Lair v. Bullock

Decision Date16 October 2012
Docket NumberNo. 12–35809.,12–35809.
Citation697 F.3d 1200
PartiesDoug LAIR; Steve Dogiakos; American Tradition Partnership; American Tradition Partnership PAC; Montana Right to Life Association PAC; Sweet Grass Council for Community Integrity; Lake County Republican Central Committee; Beaverhead County Republican Central Committee; Jake Oil, LLC; JL Oil, LLC; Champion Painting; John Milanovich, Plaintiffs–Appellees, v. Steve BULLOCK, in his official capacity as Attorney General of the State of Montana; James Murry, “Jim”, in his official capacity as Commissioner of Political Practices; Leo Gallagher, in his official capacity as Lewis and Clark County Attorney, Defendants–Appellants.
CourtU.S. Court of Appeals — Ninth Circuit


Negative Treatment Reconsidered

MCA 13–37–216

Michael G. Black and Andrew I. Huff, Assistant Attorneys General, Montana Department of Justice, Helena, MT, for defendants-appellants.

James Bopp, Jr., Jeffrey Gallant, and Anita Y. Woudenberg, The Bopp Law Firm, PC, Terre Haute, IN, for plaintiffs-appellees.

Appeal from the United States District Court for the District of Montana, Charles C. Lovell, Senior District Judge, Presiding. D.C. No. 6:12–cv–00012–CCL.

Before: RONALD M. GOULD, RICHARD R. CLIFTON, and JAY S. BYBEE, Circuit Judges.


BYBEE, Circuit Judge:

Since 1994, Montana has regulated the amount that individuals, political committees, and political parties can contribute to candidates for state office. Mont.Code Ann. § 13–37–216, as adjusted by Admin. R. Mont. § 44.10.338.1 In 2003, we upheld this provision against a constitutional challenge based on Buckley v. Valeo, 424 U.S. 1, 96 S.Ct. 612, 46 L.Ed.2d 659 (1976), and Nixon v. Shrink Missouri Government PAC, 528 U.S. 377, 120 S.Ct. 897, 145 L.Ed.2d 886 (2000). Mont. Right to Life Ass'n v. Eddleman, 343 F.3d 1085 (9th Cir.2003), cert. denied,543 U.S. 812, 125 S.Ct. 47, 160 L.Ed.2d 16 (2004). Applying the “analytical framework set forth in Buckley and [ Shrink Missouri ],” we held that “Montana's interest in purging corruption and the appearance of corruption from its electoral system is sufficiently important to withstand constitutional scrutiny” and that § 13–37–216 was “closely tailored to achieving those ends.” Id. at 1098. We concluded that § 13–37–216 was “constitutional and [did] not violate the First Amendment.” Id.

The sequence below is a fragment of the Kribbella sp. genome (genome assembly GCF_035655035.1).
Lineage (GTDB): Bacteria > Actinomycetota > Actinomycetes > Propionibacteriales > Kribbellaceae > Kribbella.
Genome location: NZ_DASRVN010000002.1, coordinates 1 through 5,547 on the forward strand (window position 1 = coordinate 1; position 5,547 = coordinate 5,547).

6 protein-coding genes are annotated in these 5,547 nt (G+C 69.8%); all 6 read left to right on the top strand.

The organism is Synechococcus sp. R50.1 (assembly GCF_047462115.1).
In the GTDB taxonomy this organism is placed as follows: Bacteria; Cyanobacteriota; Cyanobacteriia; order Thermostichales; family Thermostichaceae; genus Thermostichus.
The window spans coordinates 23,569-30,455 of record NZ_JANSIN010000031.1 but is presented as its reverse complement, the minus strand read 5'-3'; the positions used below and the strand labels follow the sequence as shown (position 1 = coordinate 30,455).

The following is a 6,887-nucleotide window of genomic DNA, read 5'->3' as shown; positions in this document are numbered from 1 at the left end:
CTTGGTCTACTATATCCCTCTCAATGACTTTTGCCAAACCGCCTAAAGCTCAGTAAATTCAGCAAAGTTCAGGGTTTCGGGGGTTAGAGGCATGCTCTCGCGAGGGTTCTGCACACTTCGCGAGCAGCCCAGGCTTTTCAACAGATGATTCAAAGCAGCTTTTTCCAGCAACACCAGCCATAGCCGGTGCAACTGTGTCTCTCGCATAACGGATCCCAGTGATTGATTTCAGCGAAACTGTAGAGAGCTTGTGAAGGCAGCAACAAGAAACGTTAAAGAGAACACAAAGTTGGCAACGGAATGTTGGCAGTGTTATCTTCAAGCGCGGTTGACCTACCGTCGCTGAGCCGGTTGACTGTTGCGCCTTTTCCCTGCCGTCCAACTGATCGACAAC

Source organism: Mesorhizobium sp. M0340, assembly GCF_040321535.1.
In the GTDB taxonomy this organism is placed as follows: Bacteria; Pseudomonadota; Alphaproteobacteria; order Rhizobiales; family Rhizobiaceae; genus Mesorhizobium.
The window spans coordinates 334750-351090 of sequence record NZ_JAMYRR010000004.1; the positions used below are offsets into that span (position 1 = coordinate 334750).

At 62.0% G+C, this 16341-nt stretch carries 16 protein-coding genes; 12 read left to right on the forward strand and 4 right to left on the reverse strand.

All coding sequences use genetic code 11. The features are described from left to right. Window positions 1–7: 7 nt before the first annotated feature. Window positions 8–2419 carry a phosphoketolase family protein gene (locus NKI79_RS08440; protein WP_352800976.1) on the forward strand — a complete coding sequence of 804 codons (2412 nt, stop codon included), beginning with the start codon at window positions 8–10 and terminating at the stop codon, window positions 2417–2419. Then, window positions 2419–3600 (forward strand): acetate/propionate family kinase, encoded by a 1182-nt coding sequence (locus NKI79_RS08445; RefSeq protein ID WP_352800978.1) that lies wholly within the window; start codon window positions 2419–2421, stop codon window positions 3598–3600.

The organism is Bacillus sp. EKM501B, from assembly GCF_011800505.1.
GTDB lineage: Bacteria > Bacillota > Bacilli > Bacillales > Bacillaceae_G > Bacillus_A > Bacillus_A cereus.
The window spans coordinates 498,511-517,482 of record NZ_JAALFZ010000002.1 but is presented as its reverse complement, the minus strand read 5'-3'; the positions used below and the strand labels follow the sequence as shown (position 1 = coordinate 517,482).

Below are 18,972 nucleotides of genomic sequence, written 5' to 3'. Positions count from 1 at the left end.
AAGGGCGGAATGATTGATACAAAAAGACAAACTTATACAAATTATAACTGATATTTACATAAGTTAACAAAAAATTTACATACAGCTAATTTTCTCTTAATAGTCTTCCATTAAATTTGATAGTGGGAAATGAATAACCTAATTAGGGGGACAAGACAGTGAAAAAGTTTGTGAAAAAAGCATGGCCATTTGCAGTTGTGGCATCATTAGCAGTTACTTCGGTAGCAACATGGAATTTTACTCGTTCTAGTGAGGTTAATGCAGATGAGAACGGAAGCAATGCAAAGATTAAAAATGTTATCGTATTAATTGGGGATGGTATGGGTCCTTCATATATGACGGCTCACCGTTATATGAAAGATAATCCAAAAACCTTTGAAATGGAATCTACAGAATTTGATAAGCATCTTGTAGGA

On October 3, 2012, with less than five weeks before the general election and after absentee voting in Montana began, the district court concluded that “Montana's contribution limits in Montana Code Annotated § 13–37–216 are unconstitutional under the First Amendment.” Order, Lair v. Murry, No. CV 12–12–H–CCL, 2012 WL 4815411, at *1 (D.Mont. Oct. 3, 2012) [hereinafter Order]. The district court permanently enjoined Montana from enforcing its campaign contribution limits. Id. at *2. In an opinion and order issued on October 10, 2012, the district court explained that our decision in Eddleman was “not binding on this Court because the U.S. Supreme Court's intervening decision in Randall [ v. Sorrell, 548 U.S. 230, 126 S.Ct. 2479, 165 L.Ed.2d 482 (2006),] compels a different outcome.” Opinion and Order, Lair v. Murry, No. CV 12–12–H–CCL, 2012 WL 4815411, at *10 (D.Mont. Oct. 10, 2012).